Casino Bets on Solar Photovoltaic System

RWE Schott Solar (RSS), Pacific Gas and Electric Company (PG&E) and Cache Creek Casino Resort jointly announced the commissioning of a 307.2 kW photovoltaic (PV), or solar electric, power generation station on the resort’s grounds. Made up of more than 1,000 ASE 300 series modules, the installation is the largest of its type owned by a casino resort.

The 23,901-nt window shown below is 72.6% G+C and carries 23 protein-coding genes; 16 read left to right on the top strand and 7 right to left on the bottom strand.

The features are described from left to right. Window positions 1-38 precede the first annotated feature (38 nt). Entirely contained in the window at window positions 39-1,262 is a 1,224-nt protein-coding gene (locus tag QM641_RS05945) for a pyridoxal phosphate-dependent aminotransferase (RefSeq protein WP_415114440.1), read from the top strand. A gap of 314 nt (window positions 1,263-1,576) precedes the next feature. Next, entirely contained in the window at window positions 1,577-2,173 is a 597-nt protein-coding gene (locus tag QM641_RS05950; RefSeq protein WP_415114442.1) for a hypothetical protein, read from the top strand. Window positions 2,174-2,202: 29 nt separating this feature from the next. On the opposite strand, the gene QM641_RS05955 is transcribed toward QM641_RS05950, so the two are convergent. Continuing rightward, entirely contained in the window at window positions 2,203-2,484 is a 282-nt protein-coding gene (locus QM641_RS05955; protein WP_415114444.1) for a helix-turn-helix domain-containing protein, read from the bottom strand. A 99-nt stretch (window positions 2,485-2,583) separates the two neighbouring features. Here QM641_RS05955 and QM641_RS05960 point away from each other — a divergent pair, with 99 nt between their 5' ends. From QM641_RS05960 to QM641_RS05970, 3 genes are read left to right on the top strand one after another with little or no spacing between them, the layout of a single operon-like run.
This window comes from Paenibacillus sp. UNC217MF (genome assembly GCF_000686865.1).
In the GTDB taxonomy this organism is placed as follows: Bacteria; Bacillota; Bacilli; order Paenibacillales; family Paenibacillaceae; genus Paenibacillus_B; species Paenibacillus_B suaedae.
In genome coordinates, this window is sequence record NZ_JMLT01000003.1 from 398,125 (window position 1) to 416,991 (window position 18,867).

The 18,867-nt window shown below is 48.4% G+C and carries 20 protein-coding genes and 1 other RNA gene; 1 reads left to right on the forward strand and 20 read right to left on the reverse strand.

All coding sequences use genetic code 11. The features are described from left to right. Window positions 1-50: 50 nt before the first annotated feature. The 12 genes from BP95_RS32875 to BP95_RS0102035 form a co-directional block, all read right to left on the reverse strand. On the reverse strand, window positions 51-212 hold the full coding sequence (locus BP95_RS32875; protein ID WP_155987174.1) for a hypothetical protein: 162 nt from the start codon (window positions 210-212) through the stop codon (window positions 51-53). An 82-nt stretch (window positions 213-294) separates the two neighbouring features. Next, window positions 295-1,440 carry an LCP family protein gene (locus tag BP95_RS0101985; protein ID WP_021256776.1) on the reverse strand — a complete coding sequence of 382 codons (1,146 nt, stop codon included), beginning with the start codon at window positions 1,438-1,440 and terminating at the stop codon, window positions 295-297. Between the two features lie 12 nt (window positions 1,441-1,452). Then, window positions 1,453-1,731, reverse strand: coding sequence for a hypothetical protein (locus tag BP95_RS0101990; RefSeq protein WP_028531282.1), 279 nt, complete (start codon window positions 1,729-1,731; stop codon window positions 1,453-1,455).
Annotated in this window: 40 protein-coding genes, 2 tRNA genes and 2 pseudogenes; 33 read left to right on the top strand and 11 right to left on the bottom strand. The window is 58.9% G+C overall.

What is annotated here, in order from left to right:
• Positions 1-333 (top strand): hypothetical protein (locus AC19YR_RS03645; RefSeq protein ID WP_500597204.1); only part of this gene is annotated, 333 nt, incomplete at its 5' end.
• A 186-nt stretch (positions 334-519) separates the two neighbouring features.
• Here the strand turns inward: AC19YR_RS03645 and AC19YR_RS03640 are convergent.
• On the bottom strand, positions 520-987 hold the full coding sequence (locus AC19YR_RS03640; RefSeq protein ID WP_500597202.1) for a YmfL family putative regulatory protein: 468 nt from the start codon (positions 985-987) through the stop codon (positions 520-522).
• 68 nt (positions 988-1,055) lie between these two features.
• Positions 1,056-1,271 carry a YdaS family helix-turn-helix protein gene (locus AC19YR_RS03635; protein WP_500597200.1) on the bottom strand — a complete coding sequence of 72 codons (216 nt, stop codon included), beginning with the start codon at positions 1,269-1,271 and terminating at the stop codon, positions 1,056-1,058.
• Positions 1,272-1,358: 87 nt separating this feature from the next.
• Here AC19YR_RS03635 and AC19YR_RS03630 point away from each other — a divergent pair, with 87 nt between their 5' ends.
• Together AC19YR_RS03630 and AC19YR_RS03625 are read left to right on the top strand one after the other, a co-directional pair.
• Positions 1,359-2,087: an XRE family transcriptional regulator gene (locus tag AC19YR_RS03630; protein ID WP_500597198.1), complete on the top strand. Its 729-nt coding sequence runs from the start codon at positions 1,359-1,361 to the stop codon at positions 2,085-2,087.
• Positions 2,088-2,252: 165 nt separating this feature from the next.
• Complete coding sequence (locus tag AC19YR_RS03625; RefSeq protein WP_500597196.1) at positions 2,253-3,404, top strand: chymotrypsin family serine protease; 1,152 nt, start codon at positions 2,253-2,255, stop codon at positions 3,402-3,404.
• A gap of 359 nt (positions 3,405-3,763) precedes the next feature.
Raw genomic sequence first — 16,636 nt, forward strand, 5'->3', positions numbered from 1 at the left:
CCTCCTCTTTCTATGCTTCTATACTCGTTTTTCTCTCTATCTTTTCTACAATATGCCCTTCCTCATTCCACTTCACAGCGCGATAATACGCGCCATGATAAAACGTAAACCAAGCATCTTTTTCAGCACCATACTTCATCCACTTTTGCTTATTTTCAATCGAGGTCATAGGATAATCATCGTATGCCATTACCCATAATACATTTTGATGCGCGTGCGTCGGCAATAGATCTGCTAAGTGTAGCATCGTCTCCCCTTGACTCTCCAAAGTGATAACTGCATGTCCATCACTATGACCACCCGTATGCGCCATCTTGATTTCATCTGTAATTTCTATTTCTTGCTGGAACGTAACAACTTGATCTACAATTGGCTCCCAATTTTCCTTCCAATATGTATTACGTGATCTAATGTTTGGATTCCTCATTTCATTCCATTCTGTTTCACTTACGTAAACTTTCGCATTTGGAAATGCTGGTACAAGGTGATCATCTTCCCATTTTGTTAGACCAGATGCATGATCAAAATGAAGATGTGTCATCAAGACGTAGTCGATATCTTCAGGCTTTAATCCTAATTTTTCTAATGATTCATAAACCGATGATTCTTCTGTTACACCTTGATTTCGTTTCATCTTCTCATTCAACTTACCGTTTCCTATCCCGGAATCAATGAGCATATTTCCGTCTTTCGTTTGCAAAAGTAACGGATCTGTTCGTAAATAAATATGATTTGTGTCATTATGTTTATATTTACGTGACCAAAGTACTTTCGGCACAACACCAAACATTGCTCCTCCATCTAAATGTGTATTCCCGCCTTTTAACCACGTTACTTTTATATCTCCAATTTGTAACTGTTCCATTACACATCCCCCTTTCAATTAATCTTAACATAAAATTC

Brooks, California – August 23, 2004 [] Clearly visible from the highway, the array will produce electricity equivalent to the requirements of about 73 homes a year for at least the next 25 years. The installation serves not only as a clean energy power station, but also as a symbol of the property’s commitment and contribution to helping California meet its energy needs. In addition, the system qualifies for a rebate from PG&E’s self-generation incentive program, which helps stimulate the commercial market for renewable energy by defraying initial up-front costs. “The Rumsey Band of Wintun Indians and Cache Creek Casino Resort have long been committed to finding sustainable solutions to California’s growing appetite for energy,” said Paula Lorenzo, tribal chairwoman, Rumsey Band of Wintun Indians. “The system is a good fit as we strive to balance healthy economic growth, preserve the area’s rural lifestyle and address environmental and land-use concerns of neighbors.” A total of 1,024 ASE 300 series modules make up the PV system installed at the Cache Creek Casino Resort. Rated at 307.20 kW, and arranged in a ground-mount array, the system will produce approximately 470,000 kilowatt-hours of electricity per year. During peak production periods, the system can power more than 1,200 of the casino resort’s more than 1,700 slot machines. “When it came down to the actual construction of our recent expansion at the casino resort, one of the things we asked ourselves, the community at large and Yolo County was, ‘How can we maximize our power efficiency with clean alternative sources?’,” said Cache Creek Casino Resort General Manager, Randy Takemoto. “This solar electric power station is the answer, and a great amount of credit goes to many people who helped bring this all together, including companies like RWE Schott Solar and PG&E. The entire Capay Valley can be very proud of the stringent conservation efforts made here and throughout the region.” PG&E’s Self-Generation Incentive Program provides financial incentives to customers who install certain kinds and sizes (up to 1.5 megawatts), of “clean,” on-site distributed generation. These facilities must be certified to operate in parallel with the electric system grid (not back-up generation) and meet other criteria established by the California Public Utilities Commission. In this case, the rebate is $982,750. To date, more than $38 million in rebates to on-site solar electric systems have gone out since the first payment in 2002. “PG&E has long supported renewable energy, such as solar power, and applauds Cache Creek Casino Resort for contributing to the increase of ‘clean,’ on-site distributed generation,” said PG&E Director of Service Analysis, David Rubin said. “PG&E is proud to have partnered with Cache Creek to help the casino resort better manage its energy needs.”
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